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Lanka a geopolitical battleground between India and China - EDITORIAL

25 Nov 2023 - {{hitsCtrl.values.hits}}      

In mid-2022 when our country was facing an economic meltdown and bankruptcy, India it was, who came to our rescue by extending us a credit line of over $2 billion. At that time we faced fuel and gas shortages, 12-hour rolling power cuts, food, and medical shortages and many associated problems.
Thanks to the credit line extended by India, within a few months the situation eased. The long queues of vehicles outside fuel depots soon became but a distant memory. 
Food and medicine were soon available, albeit in limited quantities and at a price. A semblance of normalcy has begun to descend on our land.
But a credit line is essentially a loan by another name. We will have to repay the same some time in the future and remain indebted to our benefactor.
While Indian aid helped get us out of our bankrupt situation, more recently India has begun taking exception to particular relations our country enjoys with China.
For instance, when the Chinese research vessel Shiyan 6, arrived in Colombo in October this year. India and one of her close allies -the US- raised concerns over its presence in our port claiming it could compromise India’s security.
Yet, to get out of its indebted situation Sri Lanka needs to be part of China’s Belt Road Initiative (BRI) which opens new markets and could also help Sri Lanka become part of a global production chain.
Unfortunately, India views such a course of action as being anti-India.
To assuage India’s concerns regarding the presence of ‘Spy Ships’ Sri Lanka together with India drew up a package of criteria, which would ensure vessels entering our waters were not engaged in spying activities which could endanger India’s security.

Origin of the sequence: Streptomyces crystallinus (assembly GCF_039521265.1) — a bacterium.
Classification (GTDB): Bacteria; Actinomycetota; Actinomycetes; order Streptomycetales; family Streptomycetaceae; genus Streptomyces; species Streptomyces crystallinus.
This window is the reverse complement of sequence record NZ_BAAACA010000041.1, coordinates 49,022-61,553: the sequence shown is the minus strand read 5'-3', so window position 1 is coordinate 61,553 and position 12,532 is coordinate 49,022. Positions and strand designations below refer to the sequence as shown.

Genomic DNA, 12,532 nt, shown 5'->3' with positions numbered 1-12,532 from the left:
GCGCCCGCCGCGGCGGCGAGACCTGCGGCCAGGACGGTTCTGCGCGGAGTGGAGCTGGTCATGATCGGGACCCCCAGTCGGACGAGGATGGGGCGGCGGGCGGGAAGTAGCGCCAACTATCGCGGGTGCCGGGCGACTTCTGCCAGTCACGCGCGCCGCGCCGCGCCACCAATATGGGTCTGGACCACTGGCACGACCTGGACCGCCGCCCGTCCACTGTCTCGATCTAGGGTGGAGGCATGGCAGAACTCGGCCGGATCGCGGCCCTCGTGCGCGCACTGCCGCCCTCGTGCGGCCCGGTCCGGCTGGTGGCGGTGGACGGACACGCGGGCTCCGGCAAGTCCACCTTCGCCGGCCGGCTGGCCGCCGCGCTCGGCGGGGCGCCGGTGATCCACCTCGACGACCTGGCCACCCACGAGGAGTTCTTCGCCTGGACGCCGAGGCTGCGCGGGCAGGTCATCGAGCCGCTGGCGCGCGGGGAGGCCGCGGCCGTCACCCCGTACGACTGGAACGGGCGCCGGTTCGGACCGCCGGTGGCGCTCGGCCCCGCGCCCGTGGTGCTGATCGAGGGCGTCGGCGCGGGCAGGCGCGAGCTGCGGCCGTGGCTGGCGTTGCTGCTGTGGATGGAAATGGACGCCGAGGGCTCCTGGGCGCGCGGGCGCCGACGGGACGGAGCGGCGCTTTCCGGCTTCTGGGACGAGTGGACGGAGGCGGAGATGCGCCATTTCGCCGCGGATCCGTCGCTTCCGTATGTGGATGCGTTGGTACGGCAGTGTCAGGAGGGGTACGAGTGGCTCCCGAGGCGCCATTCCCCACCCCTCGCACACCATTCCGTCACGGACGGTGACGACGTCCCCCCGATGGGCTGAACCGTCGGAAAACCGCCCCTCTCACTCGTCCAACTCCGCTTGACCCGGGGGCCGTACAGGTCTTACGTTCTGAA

The reality, however, is that all major military powers maintain a battery of satellites focused on countries they may see as their competitors or enemies. The US has an array of satellites covering Russia. China is said to have the largest number of spy satellites.
Even AI search engines like Google use satellite technology. Footage from Google Maps shows very clearly China’s undersea submarine pens which house its nuclear subs.
If Google, can reveal China’s submarine pens, does China which has much more advanced satellites and tracking devices need to send a ‘Spy Ship’ disguised as a research vessel to Colombo Trincomalee or Hambantota port to check on security measures India may have put in place in the area? It can be done from further afar and without so much fanfare.
To make this situation worse, India has begun raking old coal by criticising Sri Lanka at the United Nations on the issue of the Sri Lanka Tamils.
While criticising Sri Lanka over its handling of the issue of Sri Lankan Tamils, which may be justified, Sri Lankan crimes pale into insignificance in the face of crimes against humanity and war crimes being perpetrated by Israel in Palestine.
Yet, India has today gone overboard to support Israel while it is killing hundreds of thousands of Palestinians in Gaza in retaliation for an attack the Palestinian organisation Hamas carried out on Israeli settlers occupying Palestinian lands and homes in the Israeli-occupied territories in Palestine.
As of November 6, the UN reported, Israel’s attacks in Palestine had killed over 9,480 Palestinian civilians, including around 3,900 children, and injured over 24,170 in Gaza. About 2,100 people, including over 1,200 children, were either missing, dead, or trapped under the rubble waiting to be rescued in the aftermath of Israeli airstrikes or missile attacks.
Reports show one million thousand Palestinians have been displaced.
Why these double standards?
It is beginning to look as if Sri Lanka is becoming a battleground in the geopolitical power struggle between India and China. While we need to assuage Indian fears of China, we need to make clear to both protagonists our sovereignty will not be exchanged for loans, aid or markets.